The self-administered questionnaire contained questions on marital status, educational level, alcohol consumption, and smoking habits. Marital status was classified as living alone (unmarried, separated, or widowed) or together. Educational level was expressed as years of education. In Finland and Italy, habitual alcohol consumption was assessed with a self-administered questionnaire, whereas in the Netherlands it was assessed in the dietary survey. Men were classified as consumers or nonconsumers. According to their smoking habits, men were divided in nonsmokers and current smokers.
Body mass index (BMI) was calculated from weight and height (kg·m−2), which were measured while the participant was standing in light clothing without shoes. Arterial blood pressure was measured twice on the right arm after 5 min of rest, with the man in a supine position. In Finland and Italy, standard mercury sphygmomanometers were used, whereas in the Netherlands a random zero sphygmomanometer was used. The average of two readings of both systolic and diastolic blood pressure (fifth Korotkoff phase) was calculated. Venous blood samples (fasting in Finland and nonfasting in Italy and the Netherlands) were taken, and total and high-density lipoprotein (HDL) cholesterol (mM) were determined using standardized procedures according to the criteria of the World Health Organization's lipid reference laboratories in Prague, Czechoslovakia, or the U.S. Centers for Disease Control and Prevention in Atlanta, GA (20).
History of MI was obtained using the London School of Hygiene and Tropical Medicine questionnaire (29), verified by information from general practitioners or hospital registries. A clinical history of stroke, heart failure and diabetes was based on a doctor's conclusion using questionnaire information and the results of the physical examination.
Depressive symptoms were measured during the second round of the FINE study, between October 1989 and November 1991, when in total 1416 men (82%) participated of the 1734 men still alive. Of these, 909 (64%) were free of CVD and diabetes. Thus, a study sample of 909 men remained for analysis: 268 men from Finland, 261 men from Italy, and 380 men from the Netherlands.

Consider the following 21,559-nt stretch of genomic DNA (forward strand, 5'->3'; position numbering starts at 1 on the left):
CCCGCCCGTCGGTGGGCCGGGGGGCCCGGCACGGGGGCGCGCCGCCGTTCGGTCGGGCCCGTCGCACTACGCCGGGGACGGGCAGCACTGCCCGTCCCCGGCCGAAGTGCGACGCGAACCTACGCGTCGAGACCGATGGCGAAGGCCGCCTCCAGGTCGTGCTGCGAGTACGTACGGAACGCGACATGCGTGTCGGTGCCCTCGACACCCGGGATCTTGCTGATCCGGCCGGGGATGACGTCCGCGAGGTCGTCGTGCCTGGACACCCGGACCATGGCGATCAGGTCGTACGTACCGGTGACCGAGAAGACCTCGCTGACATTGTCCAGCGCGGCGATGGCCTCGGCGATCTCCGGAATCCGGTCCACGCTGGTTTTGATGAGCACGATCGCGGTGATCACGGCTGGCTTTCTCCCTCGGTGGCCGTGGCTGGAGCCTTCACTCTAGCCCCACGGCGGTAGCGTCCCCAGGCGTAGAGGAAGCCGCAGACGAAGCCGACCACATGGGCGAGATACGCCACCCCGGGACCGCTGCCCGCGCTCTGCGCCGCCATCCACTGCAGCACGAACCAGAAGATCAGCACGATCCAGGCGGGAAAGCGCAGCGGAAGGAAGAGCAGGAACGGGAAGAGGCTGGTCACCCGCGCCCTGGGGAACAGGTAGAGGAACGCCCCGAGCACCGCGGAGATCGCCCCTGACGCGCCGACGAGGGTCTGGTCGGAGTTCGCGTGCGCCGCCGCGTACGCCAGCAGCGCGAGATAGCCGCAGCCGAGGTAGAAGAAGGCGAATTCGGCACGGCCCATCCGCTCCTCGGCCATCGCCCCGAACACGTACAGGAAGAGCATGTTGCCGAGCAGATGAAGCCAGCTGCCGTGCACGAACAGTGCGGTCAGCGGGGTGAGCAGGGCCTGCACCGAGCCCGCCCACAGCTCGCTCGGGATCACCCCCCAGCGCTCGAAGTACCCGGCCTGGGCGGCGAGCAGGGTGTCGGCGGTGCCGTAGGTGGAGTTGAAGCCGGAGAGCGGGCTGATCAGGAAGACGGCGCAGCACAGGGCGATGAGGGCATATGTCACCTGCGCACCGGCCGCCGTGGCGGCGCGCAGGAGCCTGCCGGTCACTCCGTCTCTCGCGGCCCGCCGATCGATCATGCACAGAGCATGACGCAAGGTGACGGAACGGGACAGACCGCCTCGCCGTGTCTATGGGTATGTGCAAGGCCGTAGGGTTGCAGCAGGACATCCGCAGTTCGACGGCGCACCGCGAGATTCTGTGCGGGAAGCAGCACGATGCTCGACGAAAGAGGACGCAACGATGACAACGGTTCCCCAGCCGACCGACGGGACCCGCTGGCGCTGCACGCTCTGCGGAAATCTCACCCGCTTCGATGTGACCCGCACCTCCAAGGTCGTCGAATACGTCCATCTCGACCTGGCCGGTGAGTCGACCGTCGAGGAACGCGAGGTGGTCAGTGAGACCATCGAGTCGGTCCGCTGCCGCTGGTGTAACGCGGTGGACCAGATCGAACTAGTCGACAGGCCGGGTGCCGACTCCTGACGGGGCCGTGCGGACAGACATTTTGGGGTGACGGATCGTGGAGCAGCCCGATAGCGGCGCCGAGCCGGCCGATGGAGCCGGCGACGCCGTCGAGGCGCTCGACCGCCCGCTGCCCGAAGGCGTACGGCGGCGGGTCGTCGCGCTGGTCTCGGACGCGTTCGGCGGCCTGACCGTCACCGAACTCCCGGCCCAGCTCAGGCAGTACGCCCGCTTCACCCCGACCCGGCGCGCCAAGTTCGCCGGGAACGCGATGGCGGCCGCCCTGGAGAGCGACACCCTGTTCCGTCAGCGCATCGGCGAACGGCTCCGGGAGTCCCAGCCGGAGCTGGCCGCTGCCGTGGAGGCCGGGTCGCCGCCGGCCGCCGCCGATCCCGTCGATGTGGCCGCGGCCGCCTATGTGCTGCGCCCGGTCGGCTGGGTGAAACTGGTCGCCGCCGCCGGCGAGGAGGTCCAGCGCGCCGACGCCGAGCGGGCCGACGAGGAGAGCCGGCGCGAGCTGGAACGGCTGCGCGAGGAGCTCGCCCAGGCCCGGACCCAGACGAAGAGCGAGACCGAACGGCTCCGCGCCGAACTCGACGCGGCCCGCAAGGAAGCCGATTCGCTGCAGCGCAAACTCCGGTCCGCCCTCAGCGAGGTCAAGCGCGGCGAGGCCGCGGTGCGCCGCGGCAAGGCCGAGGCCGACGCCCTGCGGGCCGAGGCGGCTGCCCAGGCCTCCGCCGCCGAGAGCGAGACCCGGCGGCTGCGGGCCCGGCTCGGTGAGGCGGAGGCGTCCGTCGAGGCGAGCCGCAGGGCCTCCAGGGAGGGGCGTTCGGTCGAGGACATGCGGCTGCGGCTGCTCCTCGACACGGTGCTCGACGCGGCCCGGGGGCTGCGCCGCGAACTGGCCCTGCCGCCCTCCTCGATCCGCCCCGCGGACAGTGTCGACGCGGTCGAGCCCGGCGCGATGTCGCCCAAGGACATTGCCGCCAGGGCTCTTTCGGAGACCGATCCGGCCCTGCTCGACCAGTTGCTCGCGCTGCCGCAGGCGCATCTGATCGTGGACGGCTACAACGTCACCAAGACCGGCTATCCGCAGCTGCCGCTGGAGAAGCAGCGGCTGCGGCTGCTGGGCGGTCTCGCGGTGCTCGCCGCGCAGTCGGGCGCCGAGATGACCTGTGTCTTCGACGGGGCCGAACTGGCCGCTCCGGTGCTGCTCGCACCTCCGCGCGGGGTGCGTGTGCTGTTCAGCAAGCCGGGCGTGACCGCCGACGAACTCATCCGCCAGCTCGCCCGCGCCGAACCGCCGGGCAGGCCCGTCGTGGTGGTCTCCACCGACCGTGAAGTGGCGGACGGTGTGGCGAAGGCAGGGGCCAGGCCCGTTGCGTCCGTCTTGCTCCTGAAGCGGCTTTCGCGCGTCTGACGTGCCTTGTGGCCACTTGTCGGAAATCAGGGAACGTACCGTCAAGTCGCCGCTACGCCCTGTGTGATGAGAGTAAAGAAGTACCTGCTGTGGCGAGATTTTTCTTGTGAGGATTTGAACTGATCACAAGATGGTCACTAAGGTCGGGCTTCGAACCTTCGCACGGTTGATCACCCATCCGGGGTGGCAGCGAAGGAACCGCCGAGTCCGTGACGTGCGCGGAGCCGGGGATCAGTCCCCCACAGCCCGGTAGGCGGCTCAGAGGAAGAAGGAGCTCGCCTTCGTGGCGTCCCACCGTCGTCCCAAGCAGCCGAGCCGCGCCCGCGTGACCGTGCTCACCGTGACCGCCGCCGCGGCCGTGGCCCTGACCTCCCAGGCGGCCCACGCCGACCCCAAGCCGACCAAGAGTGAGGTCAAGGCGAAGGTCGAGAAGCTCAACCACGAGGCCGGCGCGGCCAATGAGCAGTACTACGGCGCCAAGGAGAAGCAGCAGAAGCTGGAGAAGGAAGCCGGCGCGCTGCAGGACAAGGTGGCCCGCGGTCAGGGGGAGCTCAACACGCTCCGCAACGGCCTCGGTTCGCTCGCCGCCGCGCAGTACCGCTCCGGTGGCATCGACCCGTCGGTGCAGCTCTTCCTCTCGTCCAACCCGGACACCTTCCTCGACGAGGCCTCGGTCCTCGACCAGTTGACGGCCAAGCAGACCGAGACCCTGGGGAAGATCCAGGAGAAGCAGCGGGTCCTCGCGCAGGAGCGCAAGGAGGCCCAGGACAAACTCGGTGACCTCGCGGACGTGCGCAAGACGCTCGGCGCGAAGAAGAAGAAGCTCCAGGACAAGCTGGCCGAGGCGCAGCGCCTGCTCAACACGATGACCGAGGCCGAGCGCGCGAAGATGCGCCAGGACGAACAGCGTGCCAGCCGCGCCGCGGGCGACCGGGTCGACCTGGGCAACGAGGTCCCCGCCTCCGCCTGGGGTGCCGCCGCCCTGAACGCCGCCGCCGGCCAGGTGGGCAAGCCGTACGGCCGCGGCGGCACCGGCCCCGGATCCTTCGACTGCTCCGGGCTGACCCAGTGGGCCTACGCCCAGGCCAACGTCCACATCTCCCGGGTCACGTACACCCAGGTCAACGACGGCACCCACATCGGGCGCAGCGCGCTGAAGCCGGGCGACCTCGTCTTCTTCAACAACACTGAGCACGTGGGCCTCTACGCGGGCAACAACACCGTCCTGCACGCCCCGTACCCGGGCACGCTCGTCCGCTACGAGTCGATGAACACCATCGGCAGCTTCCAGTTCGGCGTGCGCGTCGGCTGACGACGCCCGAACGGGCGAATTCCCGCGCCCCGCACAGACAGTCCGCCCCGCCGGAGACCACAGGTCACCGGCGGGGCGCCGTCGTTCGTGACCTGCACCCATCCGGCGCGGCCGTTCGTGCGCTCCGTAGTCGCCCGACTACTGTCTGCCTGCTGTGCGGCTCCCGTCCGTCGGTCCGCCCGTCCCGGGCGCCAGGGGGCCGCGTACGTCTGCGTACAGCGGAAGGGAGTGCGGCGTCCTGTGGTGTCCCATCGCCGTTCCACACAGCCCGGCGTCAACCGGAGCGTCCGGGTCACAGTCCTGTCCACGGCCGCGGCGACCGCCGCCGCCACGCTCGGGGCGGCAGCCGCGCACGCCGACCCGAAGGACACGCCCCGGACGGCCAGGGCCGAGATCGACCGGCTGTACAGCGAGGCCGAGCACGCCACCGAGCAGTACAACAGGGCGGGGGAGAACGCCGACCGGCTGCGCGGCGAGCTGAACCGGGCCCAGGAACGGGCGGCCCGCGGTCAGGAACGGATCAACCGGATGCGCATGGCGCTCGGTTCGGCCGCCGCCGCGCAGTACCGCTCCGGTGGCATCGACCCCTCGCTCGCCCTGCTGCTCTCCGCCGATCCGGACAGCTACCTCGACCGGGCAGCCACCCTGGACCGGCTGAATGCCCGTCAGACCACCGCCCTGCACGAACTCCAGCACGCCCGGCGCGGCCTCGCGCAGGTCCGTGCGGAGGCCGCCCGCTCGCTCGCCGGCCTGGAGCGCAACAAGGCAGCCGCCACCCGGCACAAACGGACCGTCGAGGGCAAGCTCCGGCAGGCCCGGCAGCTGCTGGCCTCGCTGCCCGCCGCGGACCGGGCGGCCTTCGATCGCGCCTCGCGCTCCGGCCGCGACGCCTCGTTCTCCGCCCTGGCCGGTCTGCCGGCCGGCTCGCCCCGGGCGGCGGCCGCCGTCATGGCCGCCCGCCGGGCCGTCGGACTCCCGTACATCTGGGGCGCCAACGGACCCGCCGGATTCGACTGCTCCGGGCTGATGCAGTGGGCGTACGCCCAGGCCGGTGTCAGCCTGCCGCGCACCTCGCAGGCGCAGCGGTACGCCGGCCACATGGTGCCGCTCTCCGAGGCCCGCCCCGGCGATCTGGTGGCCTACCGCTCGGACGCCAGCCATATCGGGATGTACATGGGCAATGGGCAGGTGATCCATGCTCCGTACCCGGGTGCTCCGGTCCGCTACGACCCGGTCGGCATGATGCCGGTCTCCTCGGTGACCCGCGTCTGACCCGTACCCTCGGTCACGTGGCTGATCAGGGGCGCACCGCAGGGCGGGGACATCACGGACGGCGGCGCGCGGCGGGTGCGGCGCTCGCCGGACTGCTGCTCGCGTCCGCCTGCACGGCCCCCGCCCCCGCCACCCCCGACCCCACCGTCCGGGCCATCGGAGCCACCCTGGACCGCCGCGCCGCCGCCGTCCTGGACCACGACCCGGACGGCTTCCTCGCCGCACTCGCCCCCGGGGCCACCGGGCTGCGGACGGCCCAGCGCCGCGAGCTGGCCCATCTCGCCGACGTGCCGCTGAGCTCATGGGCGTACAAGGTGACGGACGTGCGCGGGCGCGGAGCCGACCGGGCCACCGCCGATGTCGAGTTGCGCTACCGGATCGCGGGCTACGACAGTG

To enlarge power and to prevent bias from missing values in a selective group of respondents a single imputation procedure in SPSS version 12.0.1 was used. We imputed missing values on the items of the SDS (on average 7%), physical activity (3%), and the other covariates (on average 2%). All information of the baseline examination in 1990 and follow-up examinations was used to fill in missing values.
Frequency distributions are given for categorical variables for each country. Means and standard deviations were computed for continuous baseline variables, and medians and 10th to 90th percentiles for continuous variables with a skewed distribution. Differences between countries were tested with ANOVA, Kruskal-Wallis (in case of skewed distribution), or χ2 test.
Cross-sectional associations between depressive symptoms and physical activity at baseline were examined with multiple linear regression analyses. Depression was the independent variable (tertiles) and physical activity was the dependent variable, and adjustments were made for demographics and lifestyle factors. Robust standard errors were calculated to account for the violation-of-normality assumption.
Cox proportional hazard analyses were performed to estimate the prospective association between a decrease in physical activity with 30 min·d−1 and cardiovascular mortality. Analyses were adjusted for potential confounding or intermediated factors such as age (as the time scale), country (Finland vs the Netherlands and Italy vs the Netherlands), years of education, living alone (yes vs no), current smoking (no vs yes), alcohol consumption (yes vs no), BMI (kg·m−2), systolic blood pressure (mm Hg), and total and HDL cholesterol levels (mM).